A Glimpse at White Wine Making

Many of you probably know that majority a of red wines are made from grapes. However, some people probably think that grapes are not the main ingredient in white wine making. Although there are white wines made from other fruits and even herbs, many of the white wines available in the market are still mainly made from grapes. The only difference is that the skin of the fruit is removed before the fermentation process begins. Traditionally, people who trample on the grapes know how to eliminate the skin. In commercially produced wines, machines are the ones who separate the juice of the fruit from its skin.

If you are interested in white wine making in the comfort of your own home, you should remember that preparation is important in ensuring the success of your wine production efforts. First, you have to make certain that when you pick grapes, they have the right amount of sugars and are ripe for wine making. Also, be careful with how you pick the grapes because you don't want them to fall and have bruises. After all the grapes have been picked, it would be best to clean them carefully and remove leaves, dirt, and even insects. Next, you should start juicing them with a machine or with your hands. Make sure you remove all the skin before the fermentation process starts. In case you don't have a vineyard, you can buy wine making kits or juice from your local wine supply store.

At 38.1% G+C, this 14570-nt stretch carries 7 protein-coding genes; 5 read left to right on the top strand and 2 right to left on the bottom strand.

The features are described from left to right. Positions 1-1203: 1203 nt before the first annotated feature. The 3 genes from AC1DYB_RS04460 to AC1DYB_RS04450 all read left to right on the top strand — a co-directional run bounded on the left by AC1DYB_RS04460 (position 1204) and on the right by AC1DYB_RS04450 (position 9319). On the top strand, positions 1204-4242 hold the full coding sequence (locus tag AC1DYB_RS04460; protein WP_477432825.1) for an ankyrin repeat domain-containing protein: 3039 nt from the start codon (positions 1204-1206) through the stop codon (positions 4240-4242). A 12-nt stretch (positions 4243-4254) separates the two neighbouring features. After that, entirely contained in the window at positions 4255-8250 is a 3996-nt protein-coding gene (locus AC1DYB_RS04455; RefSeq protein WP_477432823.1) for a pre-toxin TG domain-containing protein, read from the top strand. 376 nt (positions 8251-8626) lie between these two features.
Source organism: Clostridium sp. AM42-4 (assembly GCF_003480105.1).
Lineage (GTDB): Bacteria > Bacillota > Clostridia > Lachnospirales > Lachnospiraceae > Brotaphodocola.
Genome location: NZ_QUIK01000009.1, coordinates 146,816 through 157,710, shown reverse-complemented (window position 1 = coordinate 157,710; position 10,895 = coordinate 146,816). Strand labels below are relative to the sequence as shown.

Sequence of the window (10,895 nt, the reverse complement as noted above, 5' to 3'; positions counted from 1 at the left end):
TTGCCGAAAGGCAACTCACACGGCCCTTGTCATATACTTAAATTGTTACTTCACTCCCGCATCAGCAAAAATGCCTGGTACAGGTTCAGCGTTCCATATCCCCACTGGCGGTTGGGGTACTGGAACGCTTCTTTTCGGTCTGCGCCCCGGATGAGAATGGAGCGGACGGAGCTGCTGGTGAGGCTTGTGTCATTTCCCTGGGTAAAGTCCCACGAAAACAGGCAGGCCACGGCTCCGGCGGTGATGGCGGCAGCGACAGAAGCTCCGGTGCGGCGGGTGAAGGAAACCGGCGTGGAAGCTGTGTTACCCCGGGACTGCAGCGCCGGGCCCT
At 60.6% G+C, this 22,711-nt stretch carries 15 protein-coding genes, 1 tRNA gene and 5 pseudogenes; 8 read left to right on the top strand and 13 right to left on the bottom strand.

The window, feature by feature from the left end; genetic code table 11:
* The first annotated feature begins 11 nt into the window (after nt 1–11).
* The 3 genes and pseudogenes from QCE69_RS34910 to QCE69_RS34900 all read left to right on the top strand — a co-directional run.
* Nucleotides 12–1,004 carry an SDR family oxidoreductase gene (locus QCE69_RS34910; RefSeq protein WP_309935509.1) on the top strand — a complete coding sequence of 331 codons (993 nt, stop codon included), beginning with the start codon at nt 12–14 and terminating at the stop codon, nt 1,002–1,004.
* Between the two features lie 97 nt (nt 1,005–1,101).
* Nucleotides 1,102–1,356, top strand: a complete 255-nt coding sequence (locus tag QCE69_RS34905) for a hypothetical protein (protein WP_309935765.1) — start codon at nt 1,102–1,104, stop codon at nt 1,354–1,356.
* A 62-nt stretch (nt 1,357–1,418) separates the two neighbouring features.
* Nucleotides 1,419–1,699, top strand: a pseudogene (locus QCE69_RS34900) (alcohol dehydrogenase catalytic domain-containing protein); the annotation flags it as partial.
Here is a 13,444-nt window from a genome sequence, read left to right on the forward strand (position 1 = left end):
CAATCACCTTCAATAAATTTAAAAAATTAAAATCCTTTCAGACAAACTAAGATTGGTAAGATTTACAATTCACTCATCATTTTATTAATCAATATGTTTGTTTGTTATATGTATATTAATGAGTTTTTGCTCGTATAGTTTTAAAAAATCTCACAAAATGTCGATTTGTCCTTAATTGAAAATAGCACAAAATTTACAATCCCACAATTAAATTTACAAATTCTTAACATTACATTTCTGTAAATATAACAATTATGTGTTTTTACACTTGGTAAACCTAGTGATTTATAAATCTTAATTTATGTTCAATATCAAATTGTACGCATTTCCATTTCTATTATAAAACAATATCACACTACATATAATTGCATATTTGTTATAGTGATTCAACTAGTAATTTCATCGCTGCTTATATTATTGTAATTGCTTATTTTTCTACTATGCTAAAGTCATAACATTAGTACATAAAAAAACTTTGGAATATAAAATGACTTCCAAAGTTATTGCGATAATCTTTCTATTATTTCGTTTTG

The next step in white wine making, is fermentation. In this process, you put or mix in wine yeast, to the grape juice in the vat, in order to convert sugar into alcohol. The type of yeast you use will greatly affect the aroma and flavor of your wine. If you are not sure what kind of yeast to use, just do some research or ask your wine supply vendor. Another thing you should look out for in this process, is the temperature. It is always best to maintain the right temperature during the entire fermentation process, which usually lasts for 3 to 4 weeks.

The last stage in white wine making is the aging of the wine. In traditional wineries, the wine is aged in oak barrels. Many wine experts say that oak helps add a hint of buttery taste to the alcoholic beverage. In this stage, certain organisms may be added to help convert malic acid to lactic acid if you want to produce a milder wine.



Source of A Glimpse at White Wine Making by MJ James – author of A Glimpse at White Wine Making article

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